116 Broad Street, Charleston, South Carolina 29401
Somebody is haunting this place. They just don’t know who it is.
Built in 1763 for John Rutledge, a successful Charleston lawyer, the home was originally built as a two-story structure. By 1853, the home was owned by Thomas M. Gadsden who renovated the home and added the third floor. The house became an inn in 1989.
The inn was named for Rutledge, though, as he was the first owner of the home and a rather prominent citizen of Charleston. During the American Revolution, Rutledge acted as governor of South Carolina and remained a prominent politician throughout his life. He was a signer of the United States Constitution and even helped draft sections of it from a room on the second floor of the house.
The home boasts another claim to fame, too, as the location of the invention of she-crab soup. Sometime during the 1920s, there was a party at the home attended by President William Howard Taft, and the soup is thought to have been invented for the occasion.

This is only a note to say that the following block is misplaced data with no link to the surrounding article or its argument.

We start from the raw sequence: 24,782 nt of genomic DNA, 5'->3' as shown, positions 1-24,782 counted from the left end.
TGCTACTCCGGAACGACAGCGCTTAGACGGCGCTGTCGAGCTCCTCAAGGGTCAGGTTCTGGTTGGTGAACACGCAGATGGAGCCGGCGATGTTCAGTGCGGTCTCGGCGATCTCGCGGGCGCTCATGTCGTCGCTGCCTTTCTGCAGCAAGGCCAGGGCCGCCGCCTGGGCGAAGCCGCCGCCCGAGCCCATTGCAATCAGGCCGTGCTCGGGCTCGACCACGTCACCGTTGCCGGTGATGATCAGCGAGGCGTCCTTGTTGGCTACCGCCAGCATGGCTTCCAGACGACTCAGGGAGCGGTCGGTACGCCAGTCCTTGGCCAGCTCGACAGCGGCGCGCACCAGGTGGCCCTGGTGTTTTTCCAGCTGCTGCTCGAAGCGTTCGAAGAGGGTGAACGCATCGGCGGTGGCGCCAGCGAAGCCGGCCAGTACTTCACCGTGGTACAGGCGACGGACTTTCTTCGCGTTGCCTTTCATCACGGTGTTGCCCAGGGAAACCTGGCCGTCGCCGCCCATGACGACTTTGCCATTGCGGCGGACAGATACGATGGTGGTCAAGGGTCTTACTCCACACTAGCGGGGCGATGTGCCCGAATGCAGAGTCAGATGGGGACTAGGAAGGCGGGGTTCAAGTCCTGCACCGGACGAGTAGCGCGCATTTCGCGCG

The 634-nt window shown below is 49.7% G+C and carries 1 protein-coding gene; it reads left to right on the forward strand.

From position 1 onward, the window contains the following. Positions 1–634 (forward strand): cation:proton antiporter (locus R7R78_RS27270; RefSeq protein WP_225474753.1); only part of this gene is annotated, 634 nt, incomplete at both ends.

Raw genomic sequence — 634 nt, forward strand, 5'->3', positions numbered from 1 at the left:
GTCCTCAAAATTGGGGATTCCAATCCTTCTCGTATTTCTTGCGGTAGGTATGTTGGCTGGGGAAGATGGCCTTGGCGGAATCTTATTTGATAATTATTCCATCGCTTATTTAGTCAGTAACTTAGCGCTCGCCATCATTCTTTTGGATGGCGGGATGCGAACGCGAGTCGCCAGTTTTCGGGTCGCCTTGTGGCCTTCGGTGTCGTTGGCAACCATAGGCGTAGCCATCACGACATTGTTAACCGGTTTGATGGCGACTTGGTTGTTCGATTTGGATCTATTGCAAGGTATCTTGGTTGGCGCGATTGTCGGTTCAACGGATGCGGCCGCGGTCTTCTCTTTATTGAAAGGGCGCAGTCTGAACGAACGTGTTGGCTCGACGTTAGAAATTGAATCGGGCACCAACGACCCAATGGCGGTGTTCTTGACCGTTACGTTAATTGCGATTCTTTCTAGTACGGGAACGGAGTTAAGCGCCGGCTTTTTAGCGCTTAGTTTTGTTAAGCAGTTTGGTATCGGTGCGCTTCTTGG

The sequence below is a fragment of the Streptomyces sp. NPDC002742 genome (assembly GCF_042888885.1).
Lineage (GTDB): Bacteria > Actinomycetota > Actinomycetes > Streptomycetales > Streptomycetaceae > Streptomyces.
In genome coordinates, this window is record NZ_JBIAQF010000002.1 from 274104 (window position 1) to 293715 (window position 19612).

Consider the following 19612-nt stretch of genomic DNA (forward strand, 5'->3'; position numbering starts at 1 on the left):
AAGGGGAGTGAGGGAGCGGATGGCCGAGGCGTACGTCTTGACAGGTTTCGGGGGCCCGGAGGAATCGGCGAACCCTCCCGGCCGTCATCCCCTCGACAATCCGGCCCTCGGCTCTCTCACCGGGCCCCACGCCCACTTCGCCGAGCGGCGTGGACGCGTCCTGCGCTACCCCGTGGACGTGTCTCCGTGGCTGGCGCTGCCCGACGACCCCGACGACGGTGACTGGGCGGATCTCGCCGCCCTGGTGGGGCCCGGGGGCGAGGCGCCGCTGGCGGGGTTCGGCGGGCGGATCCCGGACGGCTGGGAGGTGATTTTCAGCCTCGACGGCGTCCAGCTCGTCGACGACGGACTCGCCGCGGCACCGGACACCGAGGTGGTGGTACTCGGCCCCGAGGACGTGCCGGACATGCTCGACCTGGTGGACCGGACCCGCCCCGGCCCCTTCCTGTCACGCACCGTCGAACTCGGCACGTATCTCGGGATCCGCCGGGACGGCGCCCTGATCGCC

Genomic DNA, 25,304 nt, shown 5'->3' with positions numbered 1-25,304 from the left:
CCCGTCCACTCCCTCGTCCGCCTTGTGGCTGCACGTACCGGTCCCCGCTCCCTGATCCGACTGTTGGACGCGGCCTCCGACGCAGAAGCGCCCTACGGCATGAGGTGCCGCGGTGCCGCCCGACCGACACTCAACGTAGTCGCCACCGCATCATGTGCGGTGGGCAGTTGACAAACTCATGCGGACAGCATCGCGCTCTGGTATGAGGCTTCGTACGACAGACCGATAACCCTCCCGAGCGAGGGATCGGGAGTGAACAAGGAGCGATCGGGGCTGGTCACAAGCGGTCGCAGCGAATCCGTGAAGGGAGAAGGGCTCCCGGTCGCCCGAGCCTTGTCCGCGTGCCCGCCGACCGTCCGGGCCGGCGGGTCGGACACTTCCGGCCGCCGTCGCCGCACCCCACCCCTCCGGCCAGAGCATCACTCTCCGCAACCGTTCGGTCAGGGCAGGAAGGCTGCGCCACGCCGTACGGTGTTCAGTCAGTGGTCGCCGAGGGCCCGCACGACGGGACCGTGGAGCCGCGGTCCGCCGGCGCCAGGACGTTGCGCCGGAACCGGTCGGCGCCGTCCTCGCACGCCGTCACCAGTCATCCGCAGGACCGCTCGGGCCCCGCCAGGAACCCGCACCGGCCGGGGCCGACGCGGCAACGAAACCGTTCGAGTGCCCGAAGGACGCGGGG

As a member of both Select Registry and Historic Hotels of America, you can expect excellence at John Rutledge House Inn. Amenities and service are a bit above what one might expect elsewhere, so you will be in for a treat when you stay at the inn.
The property consists of the main house and two carriage houses with a total of nineteen rooms and suites. Several rooms include Italian marble fireplaces, twelve-foot ceilings, period antiques, and many original details.
The inn is haunted by a little girl, but no one seems to know who she was. There is one story told that claims she was the twelve-year-old daughter of Rutledge who died in a house fire. This story is most likely false. Rutledge did have three daughters, but none died at age twelve or in a house fire, as far as can be determined. So, who is the little girl? It’s a mystery.
Visit the inn’s website to make reservations.